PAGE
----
• we define what needs to be transacted and when, with the how being left to the standard defining the interface and the creativity of the tooling
      • use cases end up being largely irrelevant because once you can readily control and route data you can implement any use case
      • “routing” proposes no difference between the pre-computed vector based use cases and the dynamically created vectors
      • Bridging between an embedded environment and an external tool for deciphering the results (interchangeability between execution and diagnostic environments)
Please review these bullet points and identify items that are missing, wrong, or incomplete from what you feel SJTAG is aiming to achieve. A second action is to begin to refine these bullet points into sentences we may use to accompany the text Heiko provided earlier for the PURPOSE.
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Re: PAR scope and direction

Post by Ian McIntosh » Tue Aug 16, 2016 6:25 pm

I know we address "what we are providing" in the Scope, but should the Purpose/aims be offering some suggestion of how we see what we are offering being used, how industry may exploit it? I think that may be a difficult thing to explain concisely, as we're not presenting a fully worked solution, more a set of templates from which you "roll your own solution".
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Re: PAR scope and direction

Post by Bradford Van Treuren » Wed Aug 17, 2016 9:30 pm

In today's meeting we added some bullet points. I will post just the added points in this message.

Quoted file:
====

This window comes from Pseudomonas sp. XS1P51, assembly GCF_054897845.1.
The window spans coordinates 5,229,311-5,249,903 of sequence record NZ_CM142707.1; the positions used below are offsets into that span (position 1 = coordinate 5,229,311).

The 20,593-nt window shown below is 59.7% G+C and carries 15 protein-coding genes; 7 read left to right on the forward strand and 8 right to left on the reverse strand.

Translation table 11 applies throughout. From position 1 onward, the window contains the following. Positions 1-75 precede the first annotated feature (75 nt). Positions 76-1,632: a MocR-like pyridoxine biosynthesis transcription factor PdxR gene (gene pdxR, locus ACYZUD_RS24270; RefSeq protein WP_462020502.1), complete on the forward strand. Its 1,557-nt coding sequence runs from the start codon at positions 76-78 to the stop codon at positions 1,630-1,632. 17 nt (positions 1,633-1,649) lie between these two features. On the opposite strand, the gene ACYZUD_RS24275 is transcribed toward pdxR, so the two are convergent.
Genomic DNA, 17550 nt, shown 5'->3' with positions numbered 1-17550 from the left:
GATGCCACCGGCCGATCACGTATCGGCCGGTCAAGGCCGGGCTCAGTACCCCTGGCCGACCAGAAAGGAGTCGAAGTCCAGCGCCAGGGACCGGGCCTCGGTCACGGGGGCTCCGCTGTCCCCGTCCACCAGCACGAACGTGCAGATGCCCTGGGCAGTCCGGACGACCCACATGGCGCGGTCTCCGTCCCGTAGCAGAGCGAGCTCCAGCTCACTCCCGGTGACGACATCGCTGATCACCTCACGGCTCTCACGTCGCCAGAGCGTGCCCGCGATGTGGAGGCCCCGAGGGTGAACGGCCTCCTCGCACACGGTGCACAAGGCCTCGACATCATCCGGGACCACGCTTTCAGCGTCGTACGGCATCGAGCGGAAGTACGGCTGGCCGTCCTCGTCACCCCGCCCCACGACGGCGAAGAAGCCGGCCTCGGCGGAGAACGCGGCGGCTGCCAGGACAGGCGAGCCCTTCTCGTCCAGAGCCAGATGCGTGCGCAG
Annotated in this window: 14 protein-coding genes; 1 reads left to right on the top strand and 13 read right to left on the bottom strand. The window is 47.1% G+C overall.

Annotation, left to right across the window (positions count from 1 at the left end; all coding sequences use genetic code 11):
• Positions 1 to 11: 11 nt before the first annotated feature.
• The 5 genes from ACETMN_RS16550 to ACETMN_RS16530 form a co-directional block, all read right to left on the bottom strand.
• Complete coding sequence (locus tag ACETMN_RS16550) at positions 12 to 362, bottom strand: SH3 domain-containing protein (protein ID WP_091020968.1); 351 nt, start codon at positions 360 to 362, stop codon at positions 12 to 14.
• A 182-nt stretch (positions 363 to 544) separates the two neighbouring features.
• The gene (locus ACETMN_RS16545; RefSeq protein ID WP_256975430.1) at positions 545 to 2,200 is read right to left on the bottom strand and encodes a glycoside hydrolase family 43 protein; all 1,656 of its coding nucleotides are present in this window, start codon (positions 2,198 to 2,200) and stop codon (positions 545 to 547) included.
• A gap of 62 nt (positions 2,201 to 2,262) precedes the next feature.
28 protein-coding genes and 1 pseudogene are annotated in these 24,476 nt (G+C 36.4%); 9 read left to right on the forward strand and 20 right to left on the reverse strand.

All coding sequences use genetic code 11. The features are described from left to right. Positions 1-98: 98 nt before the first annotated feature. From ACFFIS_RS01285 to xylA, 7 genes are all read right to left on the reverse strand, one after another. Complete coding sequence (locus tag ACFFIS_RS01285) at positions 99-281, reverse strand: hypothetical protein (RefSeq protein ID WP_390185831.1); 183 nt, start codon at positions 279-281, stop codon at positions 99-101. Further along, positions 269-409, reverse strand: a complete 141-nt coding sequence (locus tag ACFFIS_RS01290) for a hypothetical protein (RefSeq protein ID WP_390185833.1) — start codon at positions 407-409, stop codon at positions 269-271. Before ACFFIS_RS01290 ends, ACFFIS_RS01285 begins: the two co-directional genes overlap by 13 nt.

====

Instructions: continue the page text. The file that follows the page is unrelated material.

PURPOSE:
  • Seamless Access
    • how industry may exploit it?
  • Problem Domain (what we are trying to do)
    • Aggregation of circuit boards (w/ varying protocols e.g., 1149.x, 1687, I2C, USB, SPI)
    • Trying to create a software abstraction to the existing hardware standards
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Re: PAR scope and direction

Post by Bradford Van Treuren » Wed Aug 24, 2016 4:11 pm

The following is the paragraph developed during the meeting today as the proposed new PURPOSE statement. It is a very, very rough draft to be reviewed. There were only four of us on the call today, so we could sure use your feedback on the forum before next meeting. Thanks.

The purpose of this standard is to provide a means to seamlessly coordinate integrate component access topologies, interface constraints, and other dependencies at the board and system level based on with a common interface uniform description with that focuses on topology and behavior (as opposed to physical structure): a “black box”. This integration requires coordination between these access topologies (communication interfaces) to provide a means of routing data sets to particular destination registers in the correct time order. The primary aim of this standard is to model the board and system domains in such a way as to allow for common sets of interfaces to route the data to the target registers.